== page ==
Local stock experts wary of market once again – Hawaii Business – Starbulletin


By Dave Segal

Hawaii investment experts aren’t expecting too much from the U.S. stock market in 2010.

Then again, they didn’t anticipate too much last year either, and the three major indexes posted total returns ranging from about 23 to 45 percent.

So with that as a backdrop, four local stock experts are back at it again for the ninth annual Star-Bulletin survey of best investment ideas.

Barry Hyman, vice president-managing team for the Maui branch of FIM Group Ltd., will seek to defend his title after an impressive 125 percent gain in his hypothetical $20,000 portfolio. That’s heady stuff for a self-proclaimed value investor, who calls the overall market fully valued and expects a lot of churning this year but little, if any, forward progress.

He said if there’s anything that was proven in the last two years it’s that passive investing in diversified index funds is "a loser’s game during volatile periods."

"While 2010 will likely have little upside for the major U.S. market indexes, there will be lots of money to be made both in the U.S. and, especially, overseas by astute investors through selective investing," he said.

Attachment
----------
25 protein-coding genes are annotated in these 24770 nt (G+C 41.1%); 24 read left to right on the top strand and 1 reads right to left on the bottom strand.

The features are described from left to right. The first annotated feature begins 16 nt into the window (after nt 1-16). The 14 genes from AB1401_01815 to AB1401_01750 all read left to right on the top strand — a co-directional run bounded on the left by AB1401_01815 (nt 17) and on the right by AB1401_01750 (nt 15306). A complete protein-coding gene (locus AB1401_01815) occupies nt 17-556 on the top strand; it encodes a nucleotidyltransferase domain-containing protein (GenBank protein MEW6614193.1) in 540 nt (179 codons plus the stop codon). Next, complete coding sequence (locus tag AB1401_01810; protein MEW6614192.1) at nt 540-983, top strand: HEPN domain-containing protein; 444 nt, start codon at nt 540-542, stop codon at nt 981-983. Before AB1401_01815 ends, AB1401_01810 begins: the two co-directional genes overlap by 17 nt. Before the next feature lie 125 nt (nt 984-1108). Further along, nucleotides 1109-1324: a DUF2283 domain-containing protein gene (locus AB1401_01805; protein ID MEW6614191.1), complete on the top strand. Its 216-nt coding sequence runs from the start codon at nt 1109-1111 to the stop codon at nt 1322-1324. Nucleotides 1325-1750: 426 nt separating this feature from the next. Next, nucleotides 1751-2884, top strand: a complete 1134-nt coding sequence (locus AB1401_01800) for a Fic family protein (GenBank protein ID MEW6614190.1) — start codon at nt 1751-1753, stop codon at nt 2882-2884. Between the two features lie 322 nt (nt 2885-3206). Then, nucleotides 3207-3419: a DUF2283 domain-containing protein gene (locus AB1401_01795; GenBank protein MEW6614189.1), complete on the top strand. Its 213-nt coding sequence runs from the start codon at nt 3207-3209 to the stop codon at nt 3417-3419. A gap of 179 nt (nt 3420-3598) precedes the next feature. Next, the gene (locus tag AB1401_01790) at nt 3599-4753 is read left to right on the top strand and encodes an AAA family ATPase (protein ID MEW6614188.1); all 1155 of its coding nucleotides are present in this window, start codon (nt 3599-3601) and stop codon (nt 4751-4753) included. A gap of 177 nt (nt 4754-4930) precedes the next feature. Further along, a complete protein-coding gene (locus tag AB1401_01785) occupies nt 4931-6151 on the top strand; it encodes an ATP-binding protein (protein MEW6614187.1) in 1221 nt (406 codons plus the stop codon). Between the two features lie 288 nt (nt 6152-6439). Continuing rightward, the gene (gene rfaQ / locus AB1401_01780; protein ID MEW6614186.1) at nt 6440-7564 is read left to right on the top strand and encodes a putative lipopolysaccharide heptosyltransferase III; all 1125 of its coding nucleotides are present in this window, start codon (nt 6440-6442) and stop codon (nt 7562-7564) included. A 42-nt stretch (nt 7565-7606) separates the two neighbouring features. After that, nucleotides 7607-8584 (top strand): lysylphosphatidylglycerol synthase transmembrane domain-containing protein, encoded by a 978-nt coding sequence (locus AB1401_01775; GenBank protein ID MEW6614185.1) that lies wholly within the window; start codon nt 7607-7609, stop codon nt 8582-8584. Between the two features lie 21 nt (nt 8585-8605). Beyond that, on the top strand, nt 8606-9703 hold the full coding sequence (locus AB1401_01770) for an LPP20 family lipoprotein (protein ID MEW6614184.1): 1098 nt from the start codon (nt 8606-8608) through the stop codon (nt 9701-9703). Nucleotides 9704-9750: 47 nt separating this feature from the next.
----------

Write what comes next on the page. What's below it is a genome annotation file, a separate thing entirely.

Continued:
Hyman is joined once again in the contest by Kauai’s Norm Caris (up 97.9 percent in 2009), managing director-institutional sales for Caris and Co.; Richard Dole (up 37.8 percent), chief investment officer of Honolulu investment adviser Dole Capital LLC; and Dwight Melton (up 29.5 percent), co-founder of the Hawaii Stocks and Options group.

The participants may have long or short positions in the investments they recommend.

"Selection is key," Hyman said. "Just investing in entire markets or sectors ‘dumbs down’ portfolios. Each sector will likely have winners and mediocre performers. Investors need to own the well-managed undervalued winning companies in these sectors."
Hyman said the best sectors to invest in this year are health care, energy, food/agriculture and companies that benefit from the emerging economies of Asia, east Europe, Africa and South and Central America.